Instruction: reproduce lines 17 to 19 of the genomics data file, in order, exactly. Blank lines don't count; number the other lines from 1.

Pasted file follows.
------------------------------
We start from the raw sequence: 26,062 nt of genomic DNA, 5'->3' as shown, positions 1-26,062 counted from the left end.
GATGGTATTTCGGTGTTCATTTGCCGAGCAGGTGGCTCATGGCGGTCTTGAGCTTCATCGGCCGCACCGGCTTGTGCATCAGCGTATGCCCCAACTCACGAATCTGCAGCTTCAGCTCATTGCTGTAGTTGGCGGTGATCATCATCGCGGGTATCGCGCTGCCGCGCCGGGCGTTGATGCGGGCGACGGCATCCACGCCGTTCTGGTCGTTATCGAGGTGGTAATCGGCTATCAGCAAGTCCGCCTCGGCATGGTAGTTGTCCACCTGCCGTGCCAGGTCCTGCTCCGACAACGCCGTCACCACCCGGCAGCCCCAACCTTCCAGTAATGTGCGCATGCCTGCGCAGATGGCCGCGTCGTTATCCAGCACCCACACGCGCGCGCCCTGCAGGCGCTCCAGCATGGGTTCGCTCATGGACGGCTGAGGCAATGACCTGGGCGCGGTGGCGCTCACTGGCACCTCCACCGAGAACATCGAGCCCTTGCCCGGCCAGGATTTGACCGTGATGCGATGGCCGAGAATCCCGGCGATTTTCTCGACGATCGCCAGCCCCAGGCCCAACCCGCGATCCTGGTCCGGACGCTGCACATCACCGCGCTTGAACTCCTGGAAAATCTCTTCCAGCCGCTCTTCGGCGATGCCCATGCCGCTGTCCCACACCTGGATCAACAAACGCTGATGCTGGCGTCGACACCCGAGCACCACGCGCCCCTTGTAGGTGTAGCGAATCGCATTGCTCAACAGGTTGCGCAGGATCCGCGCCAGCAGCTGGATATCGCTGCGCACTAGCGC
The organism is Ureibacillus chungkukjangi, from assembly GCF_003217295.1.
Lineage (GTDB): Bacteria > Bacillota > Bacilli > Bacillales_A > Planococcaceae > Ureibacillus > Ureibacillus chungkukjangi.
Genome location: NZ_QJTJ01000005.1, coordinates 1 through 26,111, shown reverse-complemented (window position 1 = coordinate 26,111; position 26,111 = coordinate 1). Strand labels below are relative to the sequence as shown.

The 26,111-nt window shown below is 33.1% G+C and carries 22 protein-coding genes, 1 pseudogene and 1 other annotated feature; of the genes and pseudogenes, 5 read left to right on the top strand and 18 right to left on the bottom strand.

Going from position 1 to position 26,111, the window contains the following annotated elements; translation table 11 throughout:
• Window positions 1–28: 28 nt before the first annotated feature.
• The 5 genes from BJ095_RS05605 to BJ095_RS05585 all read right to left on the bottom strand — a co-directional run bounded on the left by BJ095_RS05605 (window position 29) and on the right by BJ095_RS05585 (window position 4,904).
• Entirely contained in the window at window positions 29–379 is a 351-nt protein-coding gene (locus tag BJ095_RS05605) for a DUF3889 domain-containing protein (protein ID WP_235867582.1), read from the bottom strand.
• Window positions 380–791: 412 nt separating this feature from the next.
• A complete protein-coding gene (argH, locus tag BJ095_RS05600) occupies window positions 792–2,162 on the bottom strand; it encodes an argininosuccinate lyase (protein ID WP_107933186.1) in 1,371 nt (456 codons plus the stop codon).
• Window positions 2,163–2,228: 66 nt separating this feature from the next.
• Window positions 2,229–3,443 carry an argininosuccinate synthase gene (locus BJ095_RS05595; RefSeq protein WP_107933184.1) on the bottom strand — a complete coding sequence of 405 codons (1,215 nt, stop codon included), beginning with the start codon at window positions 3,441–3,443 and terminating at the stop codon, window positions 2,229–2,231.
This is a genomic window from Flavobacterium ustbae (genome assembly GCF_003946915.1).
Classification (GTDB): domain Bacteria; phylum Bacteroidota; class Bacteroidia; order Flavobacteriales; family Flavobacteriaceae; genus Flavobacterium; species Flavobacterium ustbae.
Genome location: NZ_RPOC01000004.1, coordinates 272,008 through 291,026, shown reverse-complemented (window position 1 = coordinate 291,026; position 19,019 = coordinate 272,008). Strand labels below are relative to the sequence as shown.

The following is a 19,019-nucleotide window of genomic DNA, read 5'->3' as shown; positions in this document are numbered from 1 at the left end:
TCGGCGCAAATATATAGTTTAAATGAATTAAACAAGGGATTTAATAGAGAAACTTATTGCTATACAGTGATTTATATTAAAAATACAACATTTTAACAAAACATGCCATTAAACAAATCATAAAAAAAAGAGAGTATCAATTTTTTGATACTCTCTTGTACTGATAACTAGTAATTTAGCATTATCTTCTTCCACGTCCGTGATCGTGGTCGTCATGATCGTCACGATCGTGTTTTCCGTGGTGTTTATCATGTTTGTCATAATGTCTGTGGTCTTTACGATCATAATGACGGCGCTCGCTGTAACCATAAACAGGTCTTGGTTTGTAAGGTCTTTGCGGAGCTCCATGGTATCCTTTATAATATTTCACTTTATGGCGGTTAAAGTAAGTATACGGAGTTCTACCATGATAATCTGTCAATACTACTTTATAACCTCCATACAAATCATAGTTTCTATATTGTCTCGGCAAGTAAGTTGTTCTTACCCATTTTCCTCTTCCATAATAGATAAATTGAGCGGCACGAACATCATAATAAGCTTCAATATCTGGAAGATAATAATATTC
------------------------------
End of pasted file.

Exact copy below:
Genome location: NZ_RPOC01000004.1, coordinates 272,008 through 291,026, shown reverse-complemented (window position 1 = coordinate 291,026; position 19,019 = coordinate 272,008). Strand labels below are relative to the sequence as shown.

The following is a 19,019-nucleotide window of genomic DNA, read 5'->3' as shown; positions in this document are numbered from 1 at the left end:
TCGGCGCAAATATATAGTTTAAATGAATTAAACAAGGGATTTAATAGAGAAACTTATTGCTATACAGTGATTTATATTAAAAATACAACATTTTAACAAAACATGCCATTAAACAAATCATAAAAAAAAGAGAGTATCAATTTTTTGATACTCTCTTGTACTGATAACTAGTAATTTAGCATTATCTTCTTCCACGTCCGTGATCGTGGTCGTCATGATCGTCACGATCGTGTTTTCCGTGGTGTTTATCATGTTTGTCATAATGTCTGTGGTCTTTACGATCATAATGACGGCGCTCGCTGTAACCATAAACAGGTCTTGGTTTGTAAGGTCTTTGCGGAGCTCCATGGTATCCTTTATAATATTTCACTTTATGGCGGTTAAAGTAAGTATACGGAGTTCTACCATGATAATCTGTCAATACTACTTTATAACCTCCATACAAATCATAGTTTCTATATTGTCTCGGCAAGTAAGTTGTTCTTACCCATTTTCCTCTTCCATAATAGATAAATTGAGCGGCACGAACATCATAATAAGCTTCAATATCTGGAAGATAATAATATTC